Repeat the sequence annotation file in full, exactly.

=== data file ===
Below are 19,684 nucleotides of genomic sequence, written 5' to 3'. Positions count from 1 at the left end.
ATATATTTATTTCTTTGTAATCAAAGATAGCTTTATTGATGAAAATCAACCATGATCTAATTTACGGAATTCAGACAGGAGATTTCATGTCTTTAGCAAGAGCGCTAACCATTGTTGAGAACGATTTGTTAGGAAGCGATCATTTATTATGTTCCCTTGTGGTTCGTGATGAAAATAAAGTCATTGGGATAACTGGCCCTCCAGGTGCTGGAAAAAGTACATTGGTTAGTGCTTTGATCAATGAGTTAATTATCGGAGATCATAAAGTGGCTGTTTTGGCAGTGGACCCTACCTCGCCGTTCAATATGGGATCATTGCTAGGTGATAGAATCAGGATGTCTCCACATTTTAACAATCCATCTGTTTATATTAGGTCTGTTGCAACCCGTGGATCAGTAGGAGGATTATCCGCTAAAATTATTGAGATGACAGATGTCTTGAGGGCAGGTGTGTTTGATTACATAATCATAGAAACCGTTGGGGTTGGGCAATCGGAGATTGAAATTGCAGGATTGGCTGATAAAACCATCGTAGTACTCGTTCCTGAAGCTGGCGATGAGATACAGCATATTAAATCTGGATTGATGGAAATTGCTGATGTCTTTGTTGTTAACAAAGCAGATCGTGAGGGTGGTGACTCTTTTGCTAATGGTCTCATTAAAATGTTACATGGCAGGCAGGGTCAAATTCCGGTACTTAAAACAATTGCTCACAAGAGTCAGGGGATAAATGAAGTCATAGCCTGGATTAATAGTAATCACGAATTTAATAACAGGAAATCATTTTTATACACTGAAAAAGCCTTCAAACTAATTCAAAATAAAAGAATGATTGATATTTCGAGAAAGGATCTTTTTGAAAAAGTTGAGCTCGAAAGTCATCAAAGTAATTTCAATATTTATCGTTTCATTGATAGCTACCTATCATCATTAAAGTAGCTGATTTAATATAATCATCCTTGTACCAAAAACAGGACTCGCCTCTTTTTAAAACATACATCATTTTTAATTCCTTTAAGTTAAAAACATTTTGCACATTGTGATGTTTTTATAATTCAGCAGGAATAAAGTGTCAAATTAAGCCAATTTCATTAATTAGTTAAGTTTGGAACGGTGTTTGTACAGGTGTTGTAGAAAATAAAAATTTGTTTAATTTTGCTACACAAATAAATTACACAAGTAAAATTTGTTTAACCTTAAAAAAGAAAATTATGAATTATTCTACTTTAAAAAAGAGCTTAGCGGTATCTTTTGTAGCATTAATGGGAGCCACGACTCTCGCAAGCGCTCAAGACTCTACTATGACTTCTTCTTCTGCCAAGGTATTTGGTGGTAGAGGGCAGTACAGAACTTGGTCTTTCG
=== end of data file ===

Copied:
Below are 19,684 nucleotides of genomic sequence, written 5' to 3'. Positions count from 1 at the left end.
ATATATTTATTTCTTTGTAATCAAAGATAGCTTTATTGATGAAAATCAACCATGATCTAATTTACGGAATTCAGACAGGAGATTTCATGTCTTTAGCAAGAGCGCTAACCATTGTTGAGAACGATTTGTTAGGAAGCGATCATTTATTATGTTCCCTTGTGGTTCGTGATGAAAATAAAGTCATTGGGATAACTGGCCCTCCAGGTGCTGGAAAAAGTACATTGGTTAGTGCTTTGATCAATGAGTTAATTATCGGAGATCATAAAGTGGCTGTTTTGGCAGTGGACCCTACCTCGCCGTTCAATATGGGATCATTGCTAGGTGATAGAATCAGGATGTCTCCACATTTTAACAATCCATCTGTTTATATTAGGTCTGTTGCAACCCGTGGATCAGTAGGAGGATTATCCGCTAAAATTATTGAGATGACAGATGTCTTGAGGGCAGGTGTGTTTGATTACATAATCATAGAAACCGTTGGGGTTGGGCAATCGGAGATTGAAATTGCAGGATTGGCTGATAAAACCATCGTAGTACTCGTTCCTGAAGCTGGCGATGAGATACAGCATATTAAATCTGGATTGATGGAAATTGCTGATGTCTTTGTTGTTAACAAAGCAGATCGTGAGGGTGGTGACTCTTTTGCTAATGGTCTCATTAAAATGTTACATGGCAGGCAGGGTCAAATTCCGGTACTTAAAACAATTGCTCACAAGAGTCAGGGGATAAATGAAGTCATAGCCTGGATTAATAGTAATCACGAATTTAATAACAGGAAATCATTTTTATACACTGAAAAAGCCTTCAAACTAATTCAAAATAAAAGAATGATTGATATTTCGAGAAAGGATCTTTTTGAAAAAGTTGAGCTCGAAAGTCATCAAAGTAATTTCAATATTTATCGTTTCATTGATAGCTACCTATCATCATTAAAGTAGCTGATTTAATATAATCATCCTTGTACCAAAAACAGGACTCGCCTCTTTTTAAAACATACATCATTTTTAATTCCTTTAAGTTAAAAACATTTTGCACATTGTGATGTTTTTATAATTCAGCAGGAATAAAGTGTCAAATTAAGCCAATTTCATTAATTAGTTAAGTTTGGAACGGTGTTTGTACAGGTGTTGTAGAAAATAAAAATTTGTTTAATTTTGCTACACAAATAAATTACACAAGTAAAATTTGTTTAACCTTAAAAAAGAAAATTATGAATTATTCTACTTTAAAAAAGAGCTTAGCGGTATCTTTTGTAGCATTAATGGGAGCCACGACTCTCGCAAGCGCTCAAGACTCTACTATGACTTCTTCTTCTGCCAAGGTATTTGGTGGTAGAGGGCAGTACAGAACTTGGTCTTTCG